Politics is such a bad word in Kashmir University that everybody talks about it. Chief Procter Mohammed Zargar offers a reason why this is so. “There is no need for undue protest,” he says. Vice-Chancellor Abdul Wahid notes that “our students are highly career conscious and there is no restriction on anything.” Showkat Shafi, editor of Gulala, the university magazine, lists the other areas where freedom of expression gets full play: “Social themes, economy, culture, poetry, drama. Our students prefer not to write on politics,” he says.
This is the official version.
Unofficially, it’s another story. Students and a section of the faculty call it a conspiracy of silence. A systematic suppression of the spirit of democratic protest. A derailment of academic culture without discussion, debate, dissent. Sixteen years since the rise of separatism in the Valley, every act of assertion is seen as an act of defiance and “judged from the prism of national security,” says a senior teacher.
Students are frisked daily on campus. Saaqib Amin, the president of the Students Union — formed after two decades at KU last month — complains of a hyper-vigilant atmosphere on campus. A CRPF company is permanently positioned at the KU guesthouse. A Jammu Kashmir Armed Police contingent is there to, as the Procter says, “improve the security scenario” too.
The fallout: students are always on edge, says Babar Qadri, of final-year Law. “We are not treated as students, but as militants,” he says. “I have visited JNU. Students are allowed to protest and take up issues. When they do, they are not told their names will be given to IB. If JNU students in Delhi can protest about Nandigram in Bengal why can’t we take up issues about our own university and our state?”
‘Law and order’ and its ‘misuse’, like the notion of Kashmiriyat — a notion of cultural harmony used for building bridges at particular historical moments — is, as Mridu Rai says in Hindu Rulers, Muslim subjects, politically useful vocabulary. Its terms and conditions are kept vague and adaptable and its value inflated to strike down dissent.Gautam Navlakha, a writer who has been involved with civil movements in Kashmir for the last 19 years says: “Political questioning has been banned for the last 16 years. There is a fear that if the students of KU are radicalised, it will spill over in society.”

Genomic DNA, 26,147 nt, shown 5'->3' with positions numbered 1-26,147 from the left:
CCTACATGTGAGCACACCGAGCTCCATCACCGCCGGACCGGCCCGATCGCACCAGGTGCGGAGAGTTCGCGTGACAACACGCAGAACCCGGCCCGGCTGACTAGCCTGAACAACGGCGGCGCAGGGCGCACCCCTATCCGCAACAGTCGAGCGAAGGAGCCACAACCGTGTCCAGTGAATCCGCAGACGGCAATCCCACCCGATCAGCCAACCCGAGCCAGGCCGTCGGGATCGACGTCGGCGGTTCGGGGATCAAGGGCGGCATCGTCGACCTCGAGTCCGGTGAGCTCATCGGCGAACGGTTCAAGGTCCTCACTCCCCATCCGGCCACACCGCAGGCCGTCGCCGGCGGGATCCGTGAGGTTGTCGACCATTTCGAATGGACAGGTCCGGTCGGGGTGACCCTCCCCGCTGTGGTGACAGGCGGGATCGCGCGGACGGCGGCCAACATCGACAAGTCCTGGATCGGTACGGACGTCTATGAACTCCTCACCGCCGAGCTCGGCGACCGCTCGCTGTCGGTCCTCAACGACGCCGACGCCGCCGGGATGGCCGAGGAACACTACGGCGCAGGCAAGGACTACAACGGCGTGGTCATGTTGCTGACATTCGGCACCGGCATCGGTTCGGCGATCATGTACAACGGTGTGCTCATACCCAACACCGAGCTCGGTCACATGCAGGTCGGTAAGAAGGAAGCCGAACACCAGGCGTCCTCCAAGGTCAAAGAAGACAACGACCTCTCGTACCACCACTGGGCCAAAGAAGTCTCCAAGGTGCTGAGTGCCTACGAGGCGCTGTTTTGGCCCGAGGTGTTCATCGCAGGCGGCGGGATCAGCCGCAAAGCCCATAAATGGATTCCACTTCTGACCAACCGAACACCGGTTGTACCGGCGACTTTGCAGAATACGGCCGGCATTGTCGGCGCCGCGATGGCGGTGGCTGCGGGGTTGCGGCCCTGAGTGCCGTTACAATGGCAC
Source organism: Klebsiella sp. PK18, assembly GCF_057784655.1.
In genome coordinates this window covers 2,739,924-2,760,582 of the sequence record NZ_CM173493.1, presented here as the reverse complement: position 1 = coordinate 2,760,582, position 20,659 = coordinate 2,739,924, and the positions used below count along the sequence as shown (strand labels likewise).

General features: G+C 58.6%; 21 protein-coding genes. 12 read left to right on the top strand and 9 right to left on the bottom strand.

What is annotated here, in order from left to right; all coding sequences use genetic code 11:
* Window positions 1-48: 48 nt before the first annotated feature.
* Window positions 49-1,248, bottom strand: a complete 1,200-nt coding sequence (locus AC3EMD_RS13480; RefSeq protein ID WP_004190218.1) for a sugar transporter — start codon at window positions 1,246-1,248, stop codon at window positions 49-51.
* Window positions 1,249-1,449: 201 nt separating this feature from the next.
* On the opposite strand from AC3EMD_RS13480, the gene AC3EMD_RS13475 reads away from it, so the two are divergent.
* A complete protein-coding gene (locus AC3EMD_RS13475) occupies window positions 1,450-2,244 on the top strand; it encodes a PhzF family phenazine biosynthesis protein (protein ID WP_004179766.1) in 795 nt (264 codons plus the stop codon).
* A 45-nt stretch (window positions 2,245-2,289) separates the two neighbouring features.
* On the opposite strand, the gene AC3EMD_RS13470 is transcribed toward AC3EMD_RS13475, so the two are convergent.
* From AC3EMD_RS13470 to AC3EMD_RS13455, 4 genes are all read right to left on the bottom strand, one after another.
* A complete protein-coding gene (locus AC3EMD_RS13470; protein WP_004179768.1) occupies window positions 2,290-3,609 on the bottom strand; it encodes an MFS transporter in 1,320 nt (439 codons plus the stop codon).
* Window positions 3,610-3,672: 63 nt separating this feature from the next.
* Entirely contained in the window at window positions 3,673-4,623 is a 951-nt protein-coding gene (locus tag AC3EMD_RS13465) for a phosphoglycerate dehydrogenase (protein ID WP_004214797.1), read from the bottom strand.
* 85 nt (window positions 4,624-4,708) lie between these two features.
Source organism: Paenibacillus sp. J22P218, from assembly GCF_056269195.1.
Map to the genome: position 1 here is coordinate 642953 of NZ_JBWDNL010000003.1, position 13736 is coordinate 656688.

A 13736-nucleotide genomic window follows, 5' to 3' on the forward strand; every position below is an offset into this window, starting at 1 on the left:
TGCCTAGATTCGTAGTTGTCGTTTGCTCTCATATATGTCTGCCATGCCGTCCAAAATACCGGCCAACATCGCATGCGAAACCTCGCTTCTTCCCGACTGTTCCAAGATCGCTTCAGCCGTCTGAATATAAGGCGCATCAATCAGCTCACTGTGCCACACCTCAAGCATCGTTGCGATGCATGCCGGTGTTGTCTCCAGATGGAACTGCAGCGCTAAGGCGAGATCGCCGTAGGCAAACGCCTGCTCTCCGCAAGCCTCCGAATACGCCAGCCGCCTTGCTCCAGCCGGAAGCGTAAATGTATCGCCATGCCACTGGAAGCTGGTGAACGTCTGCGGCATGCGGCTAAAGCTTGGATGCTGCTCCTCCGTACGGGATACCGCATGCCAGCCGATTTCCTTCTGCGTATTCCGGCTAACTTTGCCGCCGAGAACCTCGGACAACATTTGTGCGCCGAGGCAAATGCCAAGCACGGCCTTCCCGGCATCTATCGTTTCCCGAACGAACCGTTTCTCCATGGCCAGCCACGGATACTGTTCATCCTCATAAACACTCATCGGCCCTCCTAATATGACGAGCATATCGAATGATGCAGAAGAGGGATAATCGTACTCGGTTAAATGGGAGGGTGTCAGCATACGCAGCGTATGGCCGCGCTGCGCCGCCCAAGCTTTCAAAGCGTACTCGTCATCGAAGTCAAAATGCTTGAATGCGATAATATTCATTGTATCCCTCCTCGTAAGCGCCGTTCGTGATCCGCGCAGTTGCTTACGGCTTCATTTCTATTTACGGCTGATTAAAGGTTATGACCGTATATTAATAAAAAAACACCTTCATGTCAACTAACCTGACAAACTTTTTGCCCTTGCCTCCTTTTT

Both the students and faculty are on watch. “We received a notice during Mr Tareen’s (the last V-C) Vice-chancellorship that the teaching staff should not speak to the media without prior permission. Once you receive such a notice, it is censorship,” says Mr Baig, a teacher.
In the classroom, there are not too many positions a teacher can take. A senior teacher in the Law faculty, talks of the irony of the situation of having to tailor academic discourse to “theoretical politics for discussing the merits of Indian democracy.” “I tell students what we teach, you may not find it here in Kashmir. The law operates but it is law as it is in the books. There’s something else in operation. Democracy as an ideal and democracy beyond J&K — students have come to realise the difference.”
The breakdown of trust, one of the many side-effects of a movement of self-assertion, has affected the teacher-student relationship as well. “I had many Pandit friends, but I can’t talk of them being driven out. That’s a position I can never take in class,” says a social science teacher.
Students, on the other hand, feel “betrayed” by teachers who have allowed themselves to be censored. “We have to be careful. We are concerned with teaching and we don’t know who’s who,” says a Mass Com teacher. The absence of a progressive, revolutionary politics and particularly the failure of moderates in parties like the Hurriyat, has led to hardening of positions and the rise of separatist sentiments on campus.
Why don’t mainstream parties like the PDP and National Conference step in and engage the students? “In the 1960s,” says Rashid, a student, “during a performance by British satirists, one memorable line was ‘to help you understand the next song: in UK we have two political parties. On the one hand we have the Labour party or, as you would say, socialist. On the other, we have the Conservative party, or as you would say socialist.’ The point: PDP and NC, students say, are dependent on New Delhi for their existence. There’s no difference between the two. They are ‘mainstream’ only in the assemblies.
“The alternatives are very sharp. There is no middle ground left,” says a student leader. A partisan media, students feel, has also led to a clampdown of freedoms. “We took out a peaceful march campaigning for Afzal Guru (one of the seven political protests allowed this year on the campus) so a national daily announced that the university is a markaz (centre) of Lashkar.”
“I’m a student. I’m not a leader, I represent Babar Qadri,” says Babar at Naseem Bagh, a clearing where the new army guesthouse is getting ready to be built. “If we are not allowed to speak — it’s a colony.” It’s an old charge. But what are we going to do about it?